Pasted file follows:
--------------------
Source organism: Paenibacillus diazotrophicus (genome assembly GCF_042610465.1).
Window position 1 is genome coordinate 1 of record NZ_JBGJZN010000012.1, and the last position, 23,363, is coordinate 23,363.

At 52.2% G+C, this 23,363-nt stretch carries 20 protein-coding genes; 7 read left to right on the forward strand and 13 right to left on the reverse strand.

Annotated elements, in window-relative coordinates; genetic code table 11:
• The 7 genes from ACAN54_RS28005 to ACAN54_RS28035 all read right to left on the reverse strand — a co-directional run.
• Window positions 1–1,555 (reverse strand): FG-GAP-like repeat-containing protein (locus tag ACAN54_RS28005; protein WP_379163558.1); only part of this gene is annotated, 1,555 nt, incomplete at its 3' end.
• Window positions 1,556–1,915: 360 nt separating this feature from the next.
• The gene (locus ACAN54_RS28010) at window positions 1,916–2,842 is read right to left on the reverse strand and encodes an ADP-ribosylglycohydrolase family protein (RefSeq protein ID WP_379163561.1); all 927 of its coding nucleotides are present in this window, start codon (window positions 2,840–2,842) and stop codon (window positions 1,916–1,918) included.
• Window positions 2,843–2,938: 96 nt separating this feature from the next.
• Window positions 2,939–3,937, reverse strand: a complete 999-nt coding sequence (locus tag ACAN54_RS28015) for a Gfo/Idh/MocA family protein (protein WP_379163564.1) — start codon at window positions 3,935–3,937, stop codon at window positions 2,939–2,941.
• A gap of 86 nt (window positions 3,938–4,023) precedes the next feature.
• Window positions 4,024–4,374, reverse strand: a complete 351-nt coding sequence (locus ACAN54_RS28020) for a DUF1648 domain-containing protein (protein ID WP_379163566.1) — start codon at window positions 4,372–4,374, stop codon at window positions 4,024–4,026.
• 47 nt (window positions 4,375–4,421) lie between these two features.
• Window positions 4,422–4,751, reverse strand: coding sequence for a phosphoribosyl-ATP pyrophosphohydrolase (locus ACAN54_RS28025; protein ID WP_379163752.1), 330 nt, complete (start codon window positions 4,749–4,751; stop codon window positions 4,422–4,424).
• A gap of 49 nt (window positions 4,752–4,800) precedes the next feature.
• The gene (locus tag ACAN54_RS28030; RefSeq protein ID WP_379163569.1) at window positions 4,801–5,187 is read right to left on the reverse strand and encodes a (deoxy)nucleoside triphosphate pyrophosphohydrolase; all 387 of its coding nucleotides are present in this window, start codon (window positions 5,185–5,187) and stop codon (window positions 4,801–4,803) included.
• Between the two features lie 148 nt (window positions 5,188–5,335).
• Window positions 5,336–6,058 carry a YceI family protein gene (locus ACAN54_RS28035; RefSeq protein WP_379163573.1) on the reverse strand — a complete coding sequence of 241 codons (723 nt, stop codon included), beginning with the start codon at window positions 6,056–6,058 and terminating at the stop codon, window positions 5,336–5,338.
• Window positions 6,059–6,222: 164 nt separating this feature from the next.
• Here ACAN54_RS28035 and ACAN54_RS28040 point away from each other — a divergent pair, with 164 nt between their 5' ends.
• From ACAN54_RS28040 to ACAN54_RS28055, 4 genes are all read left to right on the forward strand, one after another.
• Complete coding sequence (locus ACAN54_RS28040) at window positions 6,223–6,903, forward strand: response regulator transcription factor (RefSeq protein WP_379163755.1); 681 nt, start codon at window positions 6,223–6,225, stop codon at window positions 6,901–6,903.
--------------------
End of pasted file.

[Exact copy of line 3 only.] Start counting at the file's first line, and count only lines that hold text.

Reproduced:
At 52.2% G+C, this 23,363-nt stretch carries 20 protein-coding genes; 7 read left to right on the forward strand and 13 right to left on the reverse strand.